Gender and social mobility
Exploring gender attitudes and women’s labour force participation
Women have historically been overlooked in research on social mobility. In contrast, new research focuses on the intergenerational transmission of gender attitudes and norms as determinants of women’s labour force participation in industrialized countries.
This paper discusses the measurement of gender attitudes and reviews research findings. Studies reveal that gender attitudes are a key transmission mechanism for intergenerational economic mobility beyond wealth and other economic factors.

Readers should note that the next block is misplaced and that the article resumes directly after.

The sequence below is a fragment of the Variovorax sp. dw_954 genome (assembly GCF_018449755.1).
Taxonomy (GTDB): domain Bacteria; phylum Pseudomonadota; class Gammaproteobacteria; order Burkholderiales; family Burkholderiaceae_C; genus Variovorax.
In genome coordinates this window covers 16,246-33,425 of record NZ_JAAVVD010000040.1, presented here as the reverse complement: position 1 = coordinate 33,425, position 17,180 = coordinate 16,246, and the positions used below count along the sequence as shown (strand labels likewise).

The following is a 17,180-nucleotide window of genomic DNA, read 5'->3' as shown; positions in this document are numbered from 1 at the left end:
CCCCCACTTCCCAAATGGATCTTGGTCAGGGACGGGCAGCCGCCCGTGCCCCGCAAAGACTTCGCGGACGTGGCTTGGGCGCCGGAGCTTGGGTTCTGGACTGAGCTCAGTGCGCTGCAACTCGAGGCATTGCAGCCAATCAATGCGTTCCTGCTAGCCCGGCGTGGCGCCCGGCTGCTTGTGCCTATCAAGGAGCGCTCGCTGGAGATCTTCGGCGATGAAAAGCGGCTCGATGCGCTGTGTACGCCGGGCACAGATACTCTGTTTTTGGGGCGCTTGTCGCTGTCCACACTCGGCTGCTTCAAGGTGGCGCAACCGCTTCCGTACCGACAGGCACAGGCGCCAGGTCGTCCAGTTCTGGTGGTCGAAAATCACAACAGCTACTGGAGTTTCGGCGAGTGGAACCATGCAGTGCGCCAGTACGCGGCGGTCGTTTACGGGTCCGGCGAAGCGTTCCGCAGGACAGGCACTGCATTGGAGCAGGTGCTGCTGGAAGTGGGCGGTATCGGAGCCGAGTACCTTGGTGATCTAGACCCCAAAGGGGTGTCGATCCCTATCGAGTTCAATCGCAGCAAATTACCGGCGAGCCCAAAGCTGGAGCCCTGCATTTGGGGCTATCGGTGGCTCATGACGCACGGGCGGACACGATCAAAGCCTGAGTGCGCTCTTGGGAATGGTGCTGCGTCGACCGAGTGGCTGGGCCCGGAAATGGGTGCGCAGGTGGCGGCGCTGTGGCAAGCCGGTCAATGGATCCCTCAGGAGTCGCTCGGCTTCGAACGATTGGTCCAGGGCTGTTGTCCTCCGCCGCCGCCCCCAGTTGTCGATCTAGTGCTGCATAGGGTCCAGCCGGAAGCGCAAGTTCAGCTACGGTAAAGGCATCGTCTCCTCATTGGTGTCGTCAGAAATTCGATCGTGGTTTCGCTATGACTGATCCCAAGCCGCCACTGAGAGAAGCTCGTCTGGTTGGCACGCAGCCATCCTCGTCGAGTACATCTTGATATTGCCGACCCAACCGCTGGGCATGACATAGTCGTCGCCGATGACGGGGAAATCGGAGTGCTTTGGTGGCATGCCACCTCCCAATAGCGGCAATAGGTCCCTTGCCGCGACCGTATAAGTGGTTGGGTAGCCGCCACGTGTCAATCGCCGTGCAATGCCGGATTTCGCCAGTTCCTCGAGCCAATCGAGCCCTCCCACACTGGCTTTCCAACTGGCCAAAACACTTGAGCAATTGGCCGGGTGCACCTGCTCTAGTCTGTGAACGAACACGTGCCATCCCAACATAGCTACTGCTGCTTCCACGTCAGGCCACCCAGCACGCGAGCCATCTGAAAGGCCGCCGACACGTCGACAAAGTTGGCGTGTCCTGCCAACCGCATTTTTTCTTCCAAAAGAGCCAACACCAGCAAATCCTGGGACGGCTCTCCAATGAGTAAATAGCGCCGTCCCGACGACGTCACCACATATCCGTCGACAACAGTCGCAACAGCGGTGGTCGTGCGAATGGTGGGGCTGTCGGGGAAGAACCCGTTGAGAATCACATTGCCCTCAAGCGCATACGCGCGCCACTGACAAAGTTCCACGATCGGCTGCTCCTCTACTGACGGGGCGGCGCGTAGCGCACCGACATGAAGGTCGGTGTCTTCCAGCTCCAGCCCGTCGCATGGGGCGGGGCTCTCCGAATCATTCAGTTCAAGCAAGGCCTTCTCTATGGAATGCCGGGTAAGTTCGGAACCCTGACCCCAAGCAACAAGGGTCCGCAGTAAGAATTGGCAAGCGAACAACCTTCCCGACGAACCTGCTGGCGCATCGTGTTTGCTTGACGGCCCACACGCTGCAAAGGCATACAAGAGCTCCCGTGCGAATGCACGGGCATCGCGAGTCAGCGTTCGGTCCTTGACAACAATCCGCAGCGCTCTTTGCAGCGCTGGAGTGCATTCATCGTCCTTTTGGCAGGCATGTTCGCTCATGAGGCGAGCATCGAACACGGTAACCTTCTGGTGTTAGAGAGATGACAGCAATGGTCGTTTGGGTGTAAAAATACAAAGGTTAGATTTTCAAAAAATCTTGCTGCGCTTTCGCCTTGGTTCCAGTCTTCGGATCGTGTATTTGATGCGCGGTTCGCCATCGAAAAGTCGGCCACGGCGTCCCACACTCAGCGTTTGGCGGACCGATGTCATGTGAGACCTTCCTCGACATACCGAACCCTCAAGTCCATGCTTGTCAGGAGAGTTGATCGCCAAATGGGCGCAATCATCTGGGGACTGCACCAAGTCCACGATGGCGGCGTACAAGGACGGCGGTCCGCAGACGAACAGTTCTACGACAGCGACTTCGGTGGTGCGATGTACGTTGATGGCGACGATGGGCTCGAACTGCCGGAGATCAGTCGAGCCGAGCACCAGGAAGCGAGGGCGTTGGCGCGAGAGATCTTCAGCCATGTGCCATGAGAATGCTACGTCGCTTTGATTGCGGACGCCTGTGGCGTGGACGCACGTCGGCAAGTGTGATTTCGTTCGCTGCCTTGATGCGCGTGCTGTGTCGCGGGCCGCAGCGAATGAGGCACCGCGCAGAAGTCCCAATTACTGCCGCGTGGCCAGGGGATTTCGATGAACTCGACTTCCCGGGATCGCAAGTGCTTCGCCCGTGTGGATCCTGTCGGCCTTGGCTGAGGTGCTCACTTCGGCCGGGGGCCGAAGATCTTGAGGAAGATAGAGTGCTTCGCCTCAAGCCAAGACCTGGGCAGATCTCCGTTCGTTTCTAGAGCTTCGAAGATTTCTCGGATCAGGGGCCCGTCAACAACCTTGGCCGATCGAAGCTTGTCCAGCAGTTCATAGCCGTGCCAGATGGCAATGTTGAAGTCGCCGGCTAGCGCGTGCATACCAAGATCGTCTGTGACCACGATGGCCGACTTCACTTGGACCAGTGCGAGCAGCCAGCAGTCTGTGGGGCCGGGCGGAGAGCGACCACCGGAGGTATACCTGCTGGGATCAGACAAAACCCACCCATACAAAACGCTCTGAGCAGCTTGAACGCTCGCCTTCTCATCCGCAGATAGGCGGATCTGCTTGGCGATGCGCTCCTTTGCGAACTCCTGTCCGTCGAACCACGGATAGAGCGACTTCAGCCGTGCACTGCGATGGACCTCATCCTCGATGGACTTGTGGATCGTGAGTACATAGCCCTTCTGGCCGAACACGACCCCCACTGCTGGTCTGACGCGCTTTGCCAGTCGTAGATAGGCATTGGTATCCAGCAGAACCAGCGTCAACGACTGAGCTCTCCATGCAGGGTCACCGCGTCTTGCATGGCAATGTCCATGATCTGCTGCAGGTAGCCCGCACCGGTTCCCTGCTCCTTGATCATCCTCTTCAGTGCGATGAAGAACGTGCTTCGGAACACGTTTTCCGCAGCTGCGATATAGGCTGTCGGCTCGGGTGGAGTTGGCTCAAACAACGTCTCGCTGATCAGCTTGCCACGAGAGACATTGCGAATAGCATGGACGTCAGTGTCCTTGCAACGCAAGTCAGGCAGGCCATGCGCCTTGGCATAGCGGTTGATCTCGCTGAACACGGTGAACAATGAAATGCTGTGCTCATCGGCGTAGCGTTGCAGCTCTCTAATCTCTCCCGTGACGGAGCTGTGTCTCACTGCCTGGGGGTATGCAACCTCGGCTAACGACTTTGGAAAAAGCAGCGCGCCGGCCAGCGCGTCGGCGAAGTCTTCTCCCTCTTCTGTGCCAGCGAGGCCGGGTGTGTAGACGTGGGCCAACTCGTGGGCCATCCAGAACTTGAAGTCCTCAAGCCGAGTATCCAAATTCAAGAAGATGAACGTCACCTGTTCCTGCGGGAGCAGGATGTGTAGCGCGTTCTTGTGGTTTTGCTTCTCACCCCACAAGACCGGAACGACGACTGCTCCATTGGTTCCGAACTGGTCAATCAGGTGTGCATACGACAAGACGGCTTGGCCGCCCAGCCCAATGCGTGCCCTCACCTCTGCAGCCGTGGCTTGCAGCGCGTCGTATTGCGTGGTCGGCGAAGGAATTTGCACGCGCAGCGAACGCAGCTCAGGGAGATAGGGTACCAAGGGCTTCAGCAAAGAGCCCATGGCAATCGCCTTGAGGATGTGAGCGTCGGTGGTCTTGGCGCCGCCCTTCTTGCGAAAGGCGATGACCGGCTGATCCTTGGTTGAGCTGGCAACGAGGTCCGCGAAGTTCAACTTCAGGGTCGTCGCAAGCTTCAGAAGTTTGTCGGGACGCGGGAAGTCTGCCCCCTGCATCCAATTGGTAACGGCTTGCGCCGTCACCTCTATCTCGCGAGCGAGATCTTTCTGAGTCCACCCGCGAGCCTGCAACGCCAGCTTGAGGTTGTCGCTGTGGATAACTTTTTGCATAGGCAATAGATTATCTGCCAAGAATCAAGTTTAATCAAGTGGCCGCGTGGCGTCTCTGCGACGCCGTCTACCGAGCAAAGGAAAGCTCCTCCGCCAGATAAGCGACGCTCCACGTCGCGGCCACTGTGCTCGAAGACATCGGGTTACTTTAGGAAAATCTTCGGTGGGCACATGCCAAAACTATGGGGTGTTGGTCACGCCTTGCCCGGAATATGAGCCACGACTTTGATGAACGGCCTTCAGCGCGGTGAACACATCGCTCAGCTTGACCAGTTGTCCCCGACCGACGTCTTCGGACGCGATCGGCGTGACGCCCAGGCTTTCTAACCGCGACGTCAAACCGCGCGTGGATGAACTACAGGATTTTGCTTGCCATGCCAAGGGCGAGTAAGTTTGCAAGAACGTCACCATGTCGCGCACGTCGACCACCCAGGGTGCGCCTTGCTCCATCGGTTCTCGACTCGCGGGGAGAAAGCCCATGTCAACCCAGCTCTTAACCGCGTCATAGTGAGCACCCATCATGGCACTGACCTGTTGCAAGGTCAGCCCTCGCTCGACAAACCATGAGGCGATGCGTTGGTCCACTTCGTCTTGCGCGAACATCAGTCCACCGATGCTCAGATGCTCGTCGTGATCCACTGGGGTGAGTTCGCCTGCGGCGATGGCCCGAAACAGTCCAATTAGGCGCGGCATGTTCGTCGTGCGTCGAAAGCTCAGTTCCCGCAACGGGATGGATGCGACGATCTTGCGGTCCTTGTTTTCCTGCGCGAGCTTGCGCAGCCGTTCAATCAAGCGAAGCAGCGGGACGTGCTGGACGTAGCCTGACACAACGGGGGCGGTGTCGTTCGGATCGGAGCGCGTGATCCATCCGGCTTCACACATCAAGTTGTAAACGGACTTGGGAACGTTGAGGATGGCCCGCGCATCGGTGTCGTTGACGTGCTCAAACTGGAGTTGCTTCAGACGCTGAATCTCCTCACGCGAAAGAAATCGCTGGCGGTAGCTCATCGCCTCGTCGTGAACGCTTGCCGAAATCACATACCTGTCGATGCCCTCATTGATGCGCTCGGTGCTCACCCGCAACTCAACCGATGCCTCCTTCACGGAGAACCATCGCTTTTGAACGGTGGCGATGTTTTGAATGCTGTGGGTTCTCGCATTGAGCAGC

Mothers’ egalitarian views and less-restrictive gender norms promote greater labour force participation for daughters and daughters-in-law. There are few investigations in developing countries, where restrictive gender attitudes and norms are more pervasive and could potentially have greater impact in shaping women’s labour force participation.
The paper concludes with a brief case study of women’s labour force participation in India, where the direct link between gender attitudes and women’s labour market engagement could provide a further explanation for its recent decline.